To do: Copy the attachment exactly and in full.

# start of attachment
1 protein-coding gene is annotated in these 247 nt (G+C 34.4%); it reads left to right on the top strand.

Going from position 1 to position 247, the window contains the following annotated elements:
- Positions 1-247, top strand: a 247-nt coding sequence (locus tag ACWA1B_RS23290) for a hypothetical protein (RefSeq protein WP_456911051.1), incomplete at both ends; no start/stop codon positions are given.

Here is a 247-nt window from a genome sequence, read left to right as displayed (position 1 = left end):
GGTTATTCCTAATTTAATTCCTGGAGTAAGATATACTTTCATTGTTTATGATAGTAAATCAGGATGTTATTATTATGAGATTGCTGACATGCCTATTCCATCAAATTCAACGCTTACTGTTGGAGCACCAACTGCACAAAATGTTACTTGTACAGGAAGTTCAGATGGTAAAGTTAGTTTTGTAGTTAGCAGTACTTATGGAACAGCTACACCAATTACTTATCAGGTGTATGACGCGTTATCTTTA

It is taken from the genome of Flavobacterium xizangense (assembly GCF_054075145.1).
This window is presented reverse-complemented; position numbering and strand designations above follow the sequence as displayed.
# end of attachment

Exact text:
1 protein-coding gene is annotated in these 247 nt (G+C 34.4%); it reads left to right on the top strand.

Going from position 1 to position 247, the window contains the following annotated elements:
- Positions 1-247, top strand: a 247-nt coding sequence (locus tag ACWA1B_RS23290) for a hypothetical protein (RefSeq protein WP_456911051.1), incomplete at both ends; no start/stop codon positions are given.

Here is a 247-nt window from a genome sequence, read left to right as displayed (position 1 = left end):
GGTTATTCCTAATTTAATTCCTGGAGTAAGATATACTTTCATTGTTTATGATAGTAAATCAGGATGTTATTATTATGAGATTGCTGACATGCCTATTCCATCAAATTCAACGCTTACTGTTGGAGCACCAACTGCACAAAATGTTACTTGTACAGGAAGTTCAGATGGTAAAGTTAGTTTTGTAGTTAGCAGTACTTATGGAACAGCTACACCAATTACTTATCAGGTGTATGACGCGTTATCTTTA

It is taken from the genome of Flavobacterium xizangense (assembly GCF_054075145.1).
This window is presented reverse-complemented; position numbering and strand designations above follow the sequence as displayed.